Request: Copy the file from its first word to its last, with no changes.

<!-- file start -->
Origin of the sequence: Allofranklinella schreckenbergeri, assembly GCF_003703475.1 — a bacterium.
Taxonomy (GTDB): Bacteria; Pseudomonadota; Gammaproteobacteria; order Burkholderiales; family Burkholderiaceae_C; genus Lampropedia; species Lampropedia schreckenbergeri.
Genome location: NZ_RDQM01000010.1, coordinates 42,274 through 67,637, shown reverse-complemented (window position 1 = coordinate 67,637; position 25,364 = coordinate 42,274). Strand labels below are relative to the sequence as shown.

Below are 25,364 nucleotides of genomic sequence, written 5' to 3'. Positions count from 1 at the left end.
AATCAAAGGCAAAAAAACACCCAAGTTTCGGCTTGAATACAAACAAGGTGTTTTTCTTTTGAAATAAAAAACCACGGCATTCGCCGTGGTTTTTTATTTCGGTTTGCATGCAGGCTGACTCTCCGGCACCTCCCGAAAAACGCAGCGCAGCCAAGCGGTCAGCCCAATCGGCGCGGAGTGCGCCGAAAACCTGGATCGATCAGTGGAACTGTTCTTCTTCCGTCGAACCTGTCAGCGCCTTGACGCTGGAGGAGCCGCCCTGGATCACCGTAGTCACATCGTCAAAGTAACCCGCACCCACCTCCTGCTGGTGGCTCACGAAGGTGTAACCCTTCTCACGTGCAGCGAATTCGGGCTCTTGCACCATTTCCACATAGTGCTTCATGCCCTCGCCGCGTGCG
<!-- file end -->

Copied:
Origin of the sequence: Allofranklinella schreckenbergeri, assembly GCF_003703475.1 — a bacterium.
Taxonomy (GTDB): Bacteria; Pseudomonadota; Gammaproteobacteria; order Burkholderiales; family Burkholderiaceae_C; genus Lampropedia; species Lampropedia schreckenbergeri.
Genome location: NZ_RDQM01000010.1, coordinates 42,274 through 67,637, shown reverse-complemented (window position 1 = coordinate 67,637; position 25,364 = coordinate 42,274). Strand labels below are relative to the sequence as shown.

Below are 25,364 nucleotides of genomic sequence, written 5' to 3'. Positions count from 1 at the left end.
AATCAAAGGCAAAAAAACACCCAAGTTTCGGCTTGAATACAAACAAGGTGTTTTTCTTTTGAAATAAAAAACCACGGCATTCGCCGTGGTTTTTTATTTCGGTTTGCATGCAGGCTGACTCTCCGGCACCTCCCGAAAAACGCAGCGCAGCCAAGCGGTCAGCCCAATCGGCGCGGAGTGCGCCGAAAACCTGGATCGATCAGTGGAACTGTTCTTCTTCCGTCGAACCTGTCAGCGCCTTGACGCTGGAGGAGCCGCCCTGGATCACCGTAGTCACATCGTCAAAGTAACCCGCACCCACCTCCTGCTGGTGGCTCACGAAGGTGTAACCCTTCTCACGTGCAGCGAATTCGGGCTCTTGCACCATTTCCACATAGTGCTTCATGCCCTCGCCGCGTGCG